8. Skyfield Tropical: Free Online Botanical Encyclopedia Maca (Lepidium peruvianum): Botanical Characteristics
  9. Gonzales C, Rubio J, Gasco M, Nieto J, Yucra S, Gonzales GF. Effect of short-term and long-term treatments with three ecotypes of Lepidium meyenii (MACA) on spermatogenesis in rats. J Ethnopharmacol. 2006 Feb 20;103(3):448-54. Epub 2005 Sep 19.
  10. Yucra S, Gasco M, Rubio J, Nieto J, Gonzales GF. Effect of different fractions from hydroalcoholic extract of Black Maca (Lepidium meyenii) on testicular function in adult male rats. Fertil Steril. 2008 May;89(5 Suppl):1461-7. Epub 2007 Jul 31.
  11. Gonzales C, Cárdenas-Valencia I, Leiva-Revilla J, Anza-Ramirez C, Rubio J, Gonzales GF. Effects of different varieties of Maca (Lepidium meyenii) on bone structure in ovariectomized rats. Forsch Komplementmed. 2010;17(3):137-43. Epub 2010 Jun 16.
  12. Rubio J, Caldas M, Dávila S, Gasco M, Gonzales GF. Effect of three different cultivars of Lepidium meyenii (Maca) on learning and depression in ovariectomized mice. BMC Complement Altern Med. 2006 Jun 23;6:23.
  13. Ruiz-Luna AC, Salazar S, Aspajo NJ, Rubio J, Gasco M, Gonzales GF. Lepidium meyenii (Maca) increases litter size in normal adult female mice. Reprod Biol Endocrinol. 2005 May 3;3:16.
  14. Gonzales-Castañeda C, Rivera V, Chirinos AL, Evelson P, Gonzales GF. Photoprotection against the UVB-induced oxidative stress and epidermal damage in mice using leaves of three different varieties of Lepidium meyenii (maca). Int J Dermatol. 2011 Aug;50(8):928-38. doi: 10.1111/j.1365-4632.2010.04793.x.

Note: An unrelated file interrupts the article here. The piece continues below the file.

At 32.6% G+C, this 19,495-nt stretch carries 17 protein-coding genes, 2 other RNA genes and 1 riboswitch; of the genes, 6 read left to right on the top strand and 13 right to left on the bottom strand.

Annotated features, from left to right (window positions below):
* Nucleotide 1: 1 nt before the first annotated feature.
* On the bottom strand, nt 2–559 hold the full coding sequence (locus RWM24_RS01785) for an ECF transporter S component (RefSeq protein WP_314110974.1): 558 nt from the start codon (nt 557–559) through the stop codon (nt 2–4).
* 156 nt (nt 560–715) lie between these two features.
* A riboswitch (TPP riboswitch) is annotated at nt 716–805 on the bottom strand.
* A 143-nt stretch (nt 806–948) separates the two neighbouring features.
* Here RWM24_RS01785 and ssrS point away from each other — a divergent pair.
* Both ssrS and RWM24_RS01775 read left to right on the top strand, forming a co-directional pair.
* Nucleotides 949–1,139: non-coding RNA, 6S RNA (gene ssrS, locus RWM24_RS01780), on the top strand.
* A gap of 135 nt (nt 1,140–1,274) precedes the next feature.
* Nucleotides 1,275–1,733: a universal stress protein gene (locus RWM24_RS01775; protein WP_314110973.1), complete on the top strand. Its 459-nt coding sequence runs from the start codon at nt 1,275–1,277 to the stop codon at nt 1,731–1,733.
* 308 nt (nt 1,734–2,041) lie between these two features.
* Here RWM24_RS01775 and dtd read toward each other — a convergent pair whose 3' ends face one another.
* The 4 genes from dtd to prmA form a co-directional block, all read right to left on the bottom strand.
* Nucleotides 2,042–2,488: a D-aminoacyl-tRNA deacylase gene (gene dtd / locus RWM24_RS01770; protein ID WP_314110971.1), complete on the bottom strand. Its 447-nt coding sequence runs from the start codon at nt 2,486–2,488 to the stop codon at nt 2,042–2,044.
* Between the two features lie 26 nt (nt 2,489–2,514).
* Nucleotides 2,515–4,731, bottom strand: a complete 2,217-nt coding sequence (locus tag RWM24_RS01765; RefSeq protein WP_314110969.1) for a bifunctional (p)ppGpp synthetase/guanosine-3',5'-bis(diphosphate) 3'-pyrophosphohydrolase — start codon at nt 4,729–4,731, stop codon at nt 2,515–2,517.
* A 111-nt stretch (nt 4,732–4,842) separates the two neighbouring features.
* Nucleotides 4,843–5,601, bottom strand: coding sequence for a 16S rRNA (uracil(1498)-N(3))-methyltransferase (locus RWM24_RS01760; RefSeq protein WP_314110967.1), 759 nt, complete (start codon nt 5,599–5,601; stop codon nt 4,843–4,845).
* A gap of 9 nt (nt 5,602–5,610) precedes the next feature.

15. Clément C, Diaz Grados DA, Avula B, Khan IA, Mayer AC, Ponce Aguirre DD, Manrique I, Kreuzer M. Influence of colour type and previous cultivation on secondary metabolites in hypocotyls and leaves of maca (Lepidium meyenii Walpers). J Sci Food Agric. 2010 Apr 15;90(5):861-9.
  16. Meissner H.O., Mrozikiewicz P.M., Bobkiewicz-Kozlowska T., et al. Hormone-balancing effect of pre-gelatinised organic Maca (Lepidium peruvianum Chacon): (I) Biochemical and pharmacodynamic study on Maca using clinical laboratory model on ovariectomised rats. Int J Biomed Sci., 2006; 2: 260
  17. Meissner H.O., Kapczynski W., Mscisz A. et al. Use of Gelatinised Maca (Lepidium peruvianum) in Early–Postmenopausal Women – a Pilot Study. Int J Biomed Sci., 2005; 1: 33
  18. Brooks NA, Wilcox G, Walker KZ, Ashton JF, Cox MB, Stojanovska L. Beneficial effects of Lepidium meyenii (Maca) on psychological symptoms and measures of sexual dysfunction in postmenopausal women are not related to estrogen or androgen content. Menopause. 2008 Nov-Dec;15(6):1157-62.
  19. Oshima M, Gu Y, Tsukada S. Effects of Lepidium meyenii Walp and Jatropha macrantha on blood levels of estradiol-17 beta, progesterone, testosterone and the rate of embryo implantation in mice. J Vet Med Sci. 2003 Oct;65(10):1145-6.